By Terry Freedman.
The problem referred to in the title may be summarised as: who ya gonna kill? The car is hurtling along the road when a child steps out in front of it. The car is faced with a dilemma: kill the child, or the pedestrian waiting to cross the road, who would be in the car's path should it swerve to avoid the child. Terry Freedman explains why Lance Sharpe’s analysis was wrong..
In part 1 Lance Sharpe made the case for economic theory combined with intrusive technology to solve the driverless car problem: who to kill given two alternatives. Sharpe is wrong for several reasons.
His approach has a facade of objectivity. However, like all forms of cost-benefit analysis, the seemingly neutral figures conceal implicit biases. For example, being productive is defined, without saying so, as being in employment. Thus the 70 year old is deemed to be unproductive. This ignores the possibility that they may help others to be "productive", perhaps by looking after grandchildren while the parents are at work. It also denigrates the value of their experience and wisdom to zero.
Discounted Cash Flow is itself a flawed technique. It assumes the assistance of one rate of interest which remains constant over many years. It also rests on the assumption that a given amount of money is worth more now to an individual than the same amount in the future, even in the absence of inflation. This ignores the possibility that people may be willing to defer gratification.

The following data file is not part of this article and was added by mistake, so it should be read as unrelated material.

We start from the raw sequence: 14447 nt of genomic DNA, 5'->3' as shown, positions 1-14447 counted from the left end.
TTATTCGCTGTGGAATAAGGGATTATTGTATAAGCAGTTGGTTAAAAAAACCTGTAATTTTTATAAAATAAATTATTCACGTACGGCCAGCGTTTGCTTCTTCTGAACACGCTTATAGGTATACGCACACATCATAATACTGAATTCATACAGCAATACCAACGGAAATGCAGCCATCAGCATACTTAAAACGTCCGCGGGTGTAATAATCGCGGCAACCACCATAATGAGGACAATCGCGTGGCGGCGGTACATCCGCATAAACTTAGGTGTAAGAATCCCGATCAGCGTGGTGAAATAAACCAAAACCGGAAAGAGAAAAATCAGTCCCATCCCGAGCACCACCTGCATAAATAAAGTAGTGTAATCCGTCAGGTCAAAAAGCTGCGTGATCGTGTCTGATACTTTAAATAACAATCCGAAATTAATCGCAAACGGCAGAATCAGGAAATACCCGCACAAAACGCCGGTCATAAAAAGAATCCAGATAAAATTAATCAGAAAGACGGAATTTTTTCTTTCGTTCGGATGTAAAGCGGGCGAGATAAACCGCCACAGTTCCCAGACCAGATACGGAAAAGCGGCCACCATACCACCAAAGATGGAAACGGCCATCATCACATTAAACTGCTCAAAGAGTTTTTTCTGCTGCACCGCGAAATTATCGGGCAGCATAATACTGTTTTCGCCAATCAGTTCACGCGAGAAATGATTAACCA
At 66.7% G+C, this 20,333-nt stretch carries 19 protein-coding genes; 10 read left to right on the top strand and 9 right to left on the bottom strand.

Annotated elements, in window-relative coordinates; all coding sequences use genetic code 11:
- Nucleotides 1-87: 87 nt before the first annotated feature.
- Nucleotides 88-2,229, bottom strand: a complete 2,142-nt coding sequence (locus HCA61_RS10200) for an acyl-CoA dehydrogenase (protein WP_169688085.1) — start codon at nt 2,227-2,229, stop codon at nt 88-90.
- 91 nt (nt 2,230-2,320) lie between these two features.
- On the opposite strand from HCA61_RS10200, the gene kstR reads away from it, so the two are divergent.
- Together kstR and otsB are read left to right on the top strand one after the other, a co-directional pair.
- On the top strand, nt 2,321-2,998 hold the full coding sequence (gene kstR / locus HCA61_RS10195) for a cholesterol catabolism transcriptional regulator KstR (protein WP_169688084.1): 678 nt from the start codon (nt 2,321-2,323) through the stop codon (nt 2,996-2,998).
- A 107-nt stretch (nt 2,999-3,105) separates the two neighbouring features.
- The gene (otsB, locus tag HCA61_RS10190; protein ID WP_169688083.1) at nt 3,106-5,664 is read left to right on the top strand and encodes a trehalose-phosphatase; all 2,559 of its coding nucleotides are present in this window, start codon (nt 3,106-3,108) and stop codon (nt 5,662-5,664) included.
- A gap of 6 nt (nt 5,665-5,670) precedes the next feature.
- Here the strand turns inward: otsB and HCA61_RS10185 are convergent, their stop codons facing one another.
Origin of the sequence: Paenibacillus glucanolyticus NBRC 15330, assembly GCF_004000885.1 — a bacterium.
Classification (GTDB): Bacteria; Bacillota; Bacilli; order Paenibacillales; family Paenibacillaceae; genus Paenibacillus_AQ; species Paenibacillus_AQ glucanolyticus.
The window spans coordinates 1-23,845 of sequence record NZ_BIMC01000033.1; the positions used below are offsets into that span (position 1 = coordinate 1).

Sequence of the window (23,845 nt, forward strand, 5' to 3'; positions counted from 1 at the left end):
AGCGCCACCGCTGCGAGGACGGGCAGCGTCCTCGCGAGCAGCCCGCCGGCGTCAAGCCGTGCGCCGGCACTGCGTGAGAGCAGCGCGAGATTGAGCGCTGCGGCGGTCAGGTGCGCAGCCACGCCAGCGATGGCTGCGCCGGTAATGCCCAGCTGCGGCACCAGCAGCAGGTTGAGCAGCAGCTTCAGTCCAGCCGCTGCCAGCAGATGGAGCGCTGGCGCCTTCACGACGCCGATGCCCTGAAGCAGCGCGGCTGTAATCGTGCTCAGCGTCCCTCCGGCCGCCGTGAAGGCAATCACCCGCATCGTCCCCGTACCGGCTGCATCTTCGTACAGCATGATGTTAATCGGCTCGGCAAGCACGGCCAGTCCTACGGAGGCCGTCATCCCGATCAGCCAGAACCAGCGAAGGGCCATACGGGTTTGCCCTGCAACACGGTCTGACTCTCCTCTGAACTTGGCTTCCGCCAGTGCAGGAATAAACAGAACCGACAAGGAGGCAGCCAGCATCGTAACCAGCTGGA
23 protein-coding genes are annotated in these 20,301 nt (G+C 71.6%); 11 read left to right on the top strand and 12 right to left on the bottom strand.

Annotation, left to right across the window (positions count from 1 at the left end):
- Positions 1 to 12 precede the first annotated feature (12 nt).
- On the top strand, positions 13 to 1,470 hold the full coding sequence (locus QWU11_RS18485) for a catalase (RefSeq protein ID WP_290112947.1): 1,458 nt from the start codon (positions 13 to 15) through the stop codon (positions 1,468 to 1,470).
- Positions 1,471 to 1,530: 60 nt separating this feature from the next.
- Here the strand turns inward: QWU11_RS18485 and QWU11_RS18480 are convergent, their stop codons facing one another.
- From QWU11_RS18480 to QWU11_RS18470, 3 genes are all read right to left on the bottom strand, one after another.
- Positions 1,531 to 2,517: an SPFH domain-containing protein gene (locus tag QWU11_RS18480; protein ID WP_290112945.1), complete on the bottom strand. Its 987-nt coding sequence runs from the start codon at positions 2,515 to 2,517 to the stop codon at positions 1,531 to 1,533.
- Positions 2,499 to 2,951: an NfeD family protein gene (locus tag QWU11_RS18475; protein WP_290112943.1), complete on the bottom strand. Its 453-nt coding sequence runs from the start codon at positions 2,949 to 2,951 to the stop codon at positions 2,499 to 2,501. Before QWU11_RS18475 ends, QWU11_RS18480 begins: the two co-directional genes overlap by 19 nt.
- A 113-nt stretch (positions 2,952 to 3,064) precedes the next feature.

Moreover, the god of rationality is invoked. Yet research, as well as lived experience, tells us that people do not necessarily act in a way that an economist would describe as rational, even if they are in possession of perfect knowledge.
Finally, the risk-taking areas of people's brains are not fully developed until their early 20s, according to research. Therefore whatever incentives or disincentives prevail, teens are likely to continue to behave in ways that make us oldies gasp with fright.
Tomorrow: an alternative analysis.
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